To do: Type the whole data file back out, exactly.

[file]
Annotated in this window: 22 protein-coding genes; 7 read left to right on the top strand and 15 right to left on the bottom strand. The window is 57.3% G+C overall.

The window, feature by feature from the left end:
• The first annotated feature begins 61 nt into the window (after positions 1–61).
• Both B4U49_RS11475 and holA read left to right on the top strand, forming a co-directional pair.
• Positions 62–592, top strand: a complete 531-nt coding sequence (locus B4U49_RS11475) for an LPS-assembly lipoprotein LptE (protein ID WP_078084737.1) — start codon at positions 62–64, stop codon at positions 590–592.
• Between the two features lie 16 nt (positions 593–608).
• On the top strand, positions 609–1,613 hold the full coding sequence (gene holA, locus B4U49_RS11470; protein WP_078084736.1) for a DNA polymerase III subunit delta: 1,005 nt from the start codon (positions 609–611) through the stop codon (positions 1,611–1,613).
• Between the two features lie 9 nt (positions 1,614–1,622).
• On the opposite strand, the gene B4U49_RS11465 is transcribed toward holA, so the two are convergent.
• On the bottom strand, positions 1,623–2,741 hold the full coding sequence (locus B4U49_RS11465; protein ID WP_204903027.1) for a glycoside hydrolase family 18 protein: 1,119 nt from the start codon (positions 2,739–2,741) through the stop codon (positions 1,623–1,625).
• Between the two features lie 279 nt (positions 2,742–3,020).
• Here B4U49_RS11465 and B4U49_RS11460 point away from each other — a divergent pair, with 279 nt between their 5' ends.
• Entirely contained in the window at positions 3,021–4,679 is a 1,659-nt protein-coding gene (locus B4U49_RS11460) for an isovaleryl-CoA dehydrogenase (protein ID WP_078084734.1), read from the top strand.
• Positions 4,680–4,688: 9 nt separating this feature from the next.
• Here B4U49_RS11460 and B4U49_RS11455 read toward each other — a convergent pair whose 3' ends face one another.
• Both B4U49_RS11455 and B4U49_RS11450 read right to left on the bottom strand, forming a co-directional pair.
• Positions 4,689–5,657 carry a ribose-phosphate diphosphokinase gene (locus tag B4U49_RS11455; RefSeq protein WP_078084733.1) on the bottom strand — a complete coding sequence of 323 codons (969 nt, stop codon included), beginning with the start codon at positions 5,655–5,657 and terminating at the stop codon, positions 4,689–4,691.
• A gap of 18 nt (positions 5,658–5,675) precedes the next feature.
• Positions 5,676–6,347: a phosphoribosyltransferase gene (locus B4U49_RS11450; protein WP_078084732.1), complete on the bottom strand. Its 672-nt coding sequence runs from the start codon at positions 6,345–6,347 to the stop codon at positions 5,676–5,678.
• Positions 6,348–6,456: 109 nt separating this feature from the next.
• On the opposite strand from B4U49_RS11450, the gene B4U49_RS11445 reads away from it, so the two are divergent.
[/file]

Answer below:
Annotated in this window: 22 protein-coding genes; 7 read left to right on the top strand and 15 right to left on the bottom strand. The window is 57.3% G+C overall.

The window, feature by feature from the left end:
• The first annotated feature begins 61 nt into the window (after positions 1–61).
• Both B4U49_RS11475 and holA read left to right on the top strand, forming a co-directional pair.
• Positions 62–592, top strand: a complete 531-nt coding sequence (locus B4U49_RS11475) for an LPS-assembly lipoprotein LptE (protein ID WP_078084737.1) — start codon at positions 62–64, stop codon at positions 590–592.
• Between the two features lie 16 nt (positions 593–608).
• On the top strand, positions 609–1,613 hold the full coding sequence (gene holA, locus B4U49_RS11470; protein WP_078084736.1) for a DNA polymerase III subunit delta: 1,005 nt from the start codon (positions 609–611) through the stop codon (positions 1,611–1,613).
• Between the two features lie 9 nt (positions 1,614–1,622).
• On the opposite strand, the gene B4U49_RS11465 is transcribed toward holA, so the two are convergent.
• On the bottom strand, positions 1,623–2,741 hold the full coding sequence (locus B4U49_RS11465; protein ID WP_204903027.1) for a glycoside hydrolase family 18 protein: 1,119 nt from the start codon (positions 2,739–2,741) through the stop codon (positions 1,623–1,625).
• Between the two features lie 279 nt (positions 2,742–3,020).
• Here B4U49_RS11465 and B4U49_RS11460 point away from each other — a divergent pair, with 279 nt between their 5' ends.
• Entirely contained in the window at positions 3,021–4,679 is a 1,659-nt protein-coding gene (locus B4U49_RS11460) for an isovaleryl-CoA dehydrogenase (protein ID WP_078084734.1), read from the top strand.
• Positions 4,680–4,688: 9 nt separating this feature from the next.
• Here B4U49_RS11460 and B4U49_RS11455 read toward each other — a convergent pair whose 3' ends face one another.
• Both B4U49_RS11455 and B4U49_RS11450 read right to left on the bottom strand, forming a co-directional pair.
• Positions 4,689–5,657 carry a ribose-phosphate diphosphokinase gene (locus tag B4U49_RS11455; RefSeq protein WP_078084733.1) on the bottom strand — a complete coding sequence of 323 codons (969 nt, stop codon included), beginning with the start codon at positions 5,655–5,657 and terminating at the stop codon, positions 4,689–4,691.
• A gap of 18 nt (positions 5,658–5,675) precedes the next feature.
• Positions 5,676–6,347: a phosphoribosyltransferase gene (locus B4U49_RS11450; protein WP_078084732.1), complete on the bottom strand. Its 672-nt coding sequence runs from the start codon at positions 6,345–6,347 to the stop codon at positions 5,676–5,678.
• Positions 6,348–6,456: 109 nt separating this feature from the next.
• On the opposite strand from B4U49_RS11450, the gene B4U49_RS11445 reads away from it, so the two are divergent.